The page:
Nelson T. Gant biography


Nelson Talbot Gant (1821-1905)

Looking back at Nelson Tolbert Gant: from slave to wealthy businessman

Gant was born into slavery on a tobacco plantation in Loudoun County, Va., on May 10, 1821. It seems that Gant’s owner, John Nixon, took an instant liking to him, and Gant soon became Nixon’s personal servant. Unlike most slaves, Gant enjoyed a certain amount of freedom as a result of his position as a personal servant. He would often run errands, unsupervised, into the local town. It is likely that on one of these trips to Leesburg, Va., he met Anna Maria Hughes. Anna Maria was a slave owned by the Russell family in Leesburg.

In 1843, Gant and Anna Maria were permitted by their owners to be married, although they had to live separately – each staying on their respective owners’ plantations. When Gant was 23 years old, his owner died. In his will, John Nixon granted Gant his freedom. By September 1845, Gant was officially a free man. Gant wanted to leave the area but would not do so without his wife. He set about trying to earn enough money to buy his wife’s freedom. He had to do this within a year because of a Virginia law that stated any freed slave who remained in the state could be forced back into enslavement after one year’s time. After a year of selling firewood, Gant was met with disappointment as Anna Maria’s owner, Jane Russell, refused to sell her. Gant was forced to leave and make his way north.

On his journey north, Gant was helped along the way by many people, one of those being Dr. Francis LeMoyne. Gant spent several days at LeMoyne’s home in Washington. He told LeMoyne and his wife, Madelaine, his story and how he wanted to gain his wife’s freedom. The LeMoynes knew they must help Gant with his quest to free his wife. First, they lent him money for expenses and then put him in touch with Dr. Martin Delaney in Pittsburgh. Delaney had served with the U.S. Colored Troops during the Civil War and went on to apprentice with LeMoyne to become a doctor. In a letter to LeMoyne dated June 7, 1847, Gant wrote that he considered Delaney “one among the finest of men.” It was with the assistance of Delaney and other men in Pittsburgh that Gant worked to gain his wife’s freedom. It was decided if Anna Maria’s owners would not sell her, Gant would gain her freedom by helping her escape. Unfortunately, he and his wife were caught, jailed and forced to stand trial. In the letter to LeMoyne, Gant describes his ordeal:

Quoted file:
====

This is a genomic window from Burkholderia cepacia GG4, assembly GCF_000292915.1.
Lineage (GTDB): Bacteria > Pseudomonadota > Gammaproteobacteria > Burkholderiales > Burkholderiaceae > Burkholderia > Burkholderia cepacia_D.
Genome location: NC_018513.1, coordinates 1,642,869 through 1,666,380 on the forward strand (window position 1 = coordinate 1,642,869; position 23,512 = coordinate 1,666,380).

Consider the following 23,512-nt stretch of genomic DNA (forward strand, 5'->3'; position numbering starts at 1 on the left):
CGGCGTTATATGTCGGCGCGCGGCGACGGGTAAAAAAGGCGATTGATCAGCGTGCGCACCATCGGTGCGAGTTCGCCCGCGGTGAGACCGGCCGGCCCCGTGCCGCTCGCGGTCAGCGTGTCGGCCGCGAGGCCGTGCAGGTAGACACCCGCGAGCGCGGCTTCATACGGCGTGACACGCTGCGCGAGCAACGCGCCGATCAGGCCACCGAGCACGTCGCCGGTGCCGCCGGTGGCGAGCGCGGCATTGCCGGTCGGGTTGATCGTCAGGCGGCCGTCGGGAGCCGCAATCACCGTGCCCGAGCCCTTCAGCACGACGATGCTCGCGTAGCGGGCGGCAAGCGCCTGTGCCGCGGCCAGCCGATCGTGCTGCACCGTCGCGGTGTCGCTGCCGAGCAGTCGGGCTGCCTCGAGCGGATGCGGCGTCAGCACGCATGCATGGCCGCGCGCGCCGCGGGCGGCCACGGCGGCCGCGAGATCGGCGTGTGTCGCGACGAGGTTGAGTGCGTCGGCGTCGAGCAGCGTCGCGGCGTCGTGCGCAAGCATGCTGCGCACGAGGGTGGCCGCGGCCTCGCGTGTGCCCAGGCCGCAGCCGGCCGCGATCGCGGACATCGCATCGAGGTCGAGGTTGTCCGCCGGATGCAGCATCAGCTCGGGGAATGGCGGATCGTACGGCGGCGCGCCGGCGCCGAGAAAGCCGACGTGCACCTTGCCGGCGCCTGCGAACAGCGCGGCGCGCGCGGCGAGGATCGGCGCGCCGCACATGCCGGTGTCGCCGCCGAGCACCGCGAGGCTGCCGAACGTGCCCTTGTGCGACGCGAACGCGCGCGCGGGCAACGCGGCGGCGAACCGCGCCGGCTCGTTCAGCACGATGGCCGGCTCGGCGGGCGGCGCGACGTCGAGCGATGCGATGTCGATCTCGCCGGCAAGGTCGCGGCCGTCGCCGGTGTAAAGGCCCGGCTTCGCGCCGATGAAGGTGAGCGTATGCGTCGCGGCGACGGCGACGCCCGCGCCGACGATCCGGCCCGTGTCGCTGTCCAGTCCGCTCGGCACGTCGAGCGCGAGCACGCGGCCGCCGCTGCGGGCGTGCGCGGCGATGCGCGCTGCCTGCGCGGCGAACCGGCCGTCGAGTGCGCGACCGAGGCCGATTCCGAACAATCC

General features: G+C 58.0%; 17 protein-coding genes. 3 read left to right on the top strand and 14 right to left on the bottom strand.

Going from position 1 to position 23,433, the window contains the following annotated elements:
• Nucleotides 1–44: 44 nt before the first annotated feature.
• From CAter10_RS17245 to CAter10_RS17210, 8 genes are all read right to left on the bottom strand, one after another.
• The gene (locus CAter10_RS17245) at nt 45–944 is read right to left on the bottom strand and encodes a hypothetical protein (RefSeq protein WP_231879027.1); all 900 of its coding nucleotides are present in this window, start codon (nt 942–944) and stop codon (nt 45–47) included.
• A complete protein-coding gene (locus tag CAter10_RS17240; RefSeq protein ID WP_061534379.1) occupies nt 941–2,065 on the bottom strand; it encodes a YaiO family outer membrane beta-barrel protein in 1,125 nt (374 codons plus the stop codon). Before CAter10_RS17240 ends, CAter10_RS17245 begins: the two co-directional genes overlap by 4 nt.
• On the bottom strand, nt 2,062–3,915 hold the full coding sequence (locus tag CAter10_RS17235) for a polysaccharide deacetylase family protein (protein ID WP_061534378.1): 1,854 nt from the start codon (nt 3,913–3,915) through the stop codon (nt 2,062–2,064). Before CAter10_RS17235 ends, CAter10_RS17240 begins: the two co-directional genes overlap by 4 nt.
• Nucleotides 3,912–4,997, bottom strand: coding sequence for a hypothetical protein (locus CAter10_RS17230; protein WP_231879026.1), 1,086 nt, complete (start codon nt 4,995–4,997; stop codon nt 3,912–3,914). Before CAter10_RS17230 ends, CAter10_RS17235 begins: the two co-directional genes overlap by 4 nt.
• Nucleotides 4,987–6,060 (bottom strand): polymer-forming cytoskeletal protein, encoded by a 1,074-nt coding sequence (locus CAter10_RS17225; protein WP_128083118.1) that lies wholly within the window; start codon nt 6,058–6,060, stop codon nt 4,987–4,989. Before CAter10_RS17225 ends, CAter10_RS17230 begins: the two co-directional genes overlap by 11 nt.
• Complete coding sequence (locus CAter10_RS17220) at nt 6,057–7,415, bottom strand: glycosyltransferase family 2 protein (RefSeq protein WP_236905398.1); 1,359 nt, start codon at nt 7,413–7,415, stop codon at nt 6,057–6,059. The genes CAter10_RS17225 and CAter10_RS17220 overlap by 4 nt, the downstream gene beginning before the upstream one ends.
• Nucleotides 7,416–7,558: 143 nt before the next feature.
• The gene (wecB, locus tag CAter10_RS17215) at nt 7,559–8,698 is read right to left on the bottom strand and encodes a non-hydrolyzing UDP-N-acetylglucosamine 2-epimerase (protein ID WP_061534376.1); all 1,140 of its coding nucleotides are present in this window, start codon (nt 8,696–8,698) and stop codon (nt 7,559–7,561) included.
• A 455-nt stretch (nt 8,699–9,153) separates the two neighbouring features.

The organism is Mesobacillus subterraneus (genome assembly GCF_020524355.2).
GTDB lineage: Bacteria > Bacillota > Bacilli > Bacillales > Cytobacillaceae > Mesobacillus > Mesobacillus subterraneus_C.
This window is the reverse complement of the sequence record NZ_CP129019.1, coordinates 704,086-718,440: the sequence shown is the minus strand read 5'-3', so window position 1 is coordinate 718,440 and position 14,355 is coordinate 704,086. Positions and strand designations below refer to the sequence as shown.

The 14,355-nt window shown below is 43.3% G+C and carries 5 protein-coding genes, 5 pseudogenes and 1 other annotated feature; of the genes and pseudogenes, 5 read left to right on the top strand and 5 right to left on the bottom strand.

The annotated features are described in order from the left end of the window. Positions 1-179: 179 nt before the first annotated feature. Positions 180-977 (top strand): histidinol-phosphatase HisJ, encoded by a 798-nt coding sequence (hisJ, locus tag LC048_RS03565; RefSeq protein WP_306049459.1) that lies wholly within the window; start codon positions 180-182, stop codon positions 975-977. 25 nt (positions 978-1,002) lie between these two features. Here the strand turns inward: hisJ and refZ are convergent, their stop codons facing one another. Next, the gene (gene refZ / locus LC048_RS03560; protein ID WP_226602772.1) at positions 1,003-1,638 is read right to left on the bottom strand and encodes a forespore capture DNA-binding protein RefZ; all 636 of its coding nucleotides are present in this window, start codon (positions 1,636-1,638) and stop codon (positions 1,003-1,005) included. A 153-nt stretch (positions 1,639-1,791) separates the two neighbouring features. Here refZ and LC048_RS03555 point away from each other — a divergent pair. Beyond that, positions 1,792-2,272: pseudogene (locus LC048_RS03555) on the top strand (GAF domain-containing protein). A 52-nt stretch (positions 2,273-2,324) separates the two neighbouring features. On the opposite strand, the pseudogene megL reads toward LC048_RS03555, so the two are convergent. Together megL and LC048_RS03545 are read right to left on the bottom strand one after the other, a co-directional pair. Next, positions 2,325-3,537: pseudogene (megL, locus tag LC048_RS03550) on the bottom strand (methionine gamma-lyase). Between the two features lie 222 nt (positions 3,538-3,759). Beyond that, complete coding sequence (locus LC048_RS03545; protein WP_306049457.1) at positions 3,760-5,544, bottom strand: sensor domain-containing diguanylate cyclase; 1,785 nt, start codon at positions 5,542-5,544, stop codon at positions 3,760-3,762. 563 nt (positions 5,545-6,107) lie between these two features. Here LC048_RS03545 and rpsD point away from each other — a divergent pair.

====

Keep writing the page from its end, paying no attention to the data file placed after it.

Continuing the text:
“. . . I reached Chambersburgh and from there directly to Loudoun my old house, and from there to Washington where I met my wife. We were directed to a colored man’s house and we were betrayed by him and thrown in prison where my wife was left 8 days and I was kept 13 days and stood a short trial, then the case was removed to Leesburgh for further trial. My wife was confined in Leesburgh jail for 22 days and threatened by one of her owners to be sold to the far South if she did not testify against me. This she refused to do and then we were taken to court and they tryed to force her into measures but she would only say she knew nothing about it and would not tell anything. My lawyers pleaded on the grounds that we were lawfully married with the consent of our master and mistress and upon these grounds we were acquited by the county court.”

After the court acquitted Gant and Anna Maria, he was able to purchase his wife’s freedom. The total cost for the trial and the purchase of his wife was $775. This money came from the assistance of LeMoyne, Delaney and other friends.

The Gants made their way north and settled in Zanesville, Ohio. In Zanesville, with the help of several abolitionists, Gant was able to purchase about 140 acres of land. He built a home on that land and soon began working with his wife to help others escape slavery by opening their home up as a stop on the Underground Railroad.

Later, Gant would purchase 160 more acres that contained a coal mine and salt lick. He became a wealthy businessman and farmer, and later part of his land would be made into a public park named Gant’s Grove. He and his wife had 12 children; unfortunately, only four of them lived to adulthood. Gant and his family left a lasting legacy in Zanesville. His former home is now a state landmark, owned by the Nelson T. Gant Foundation whose mission is to preserve the house and develop it into a historical, educational and cultural facility that tells the story of Gant and the Underground Railroad.

Nelson Tolbert Gant is just one among thousands who escaped the evils of slavery in the South and made their way to freedom. It reminds us that those who escaped – the men, women and children – were no less important than the famous individuals we read about in books. But it is their stories that truly make up the Underground Railroad.


Clay Kilgore is executive director of the Washington County Historical Society.
Additionally, a very good biography of Nelson Gant which also includes information about his wife, Maria Gant, is found on the blog of Vic-Jo-RoB
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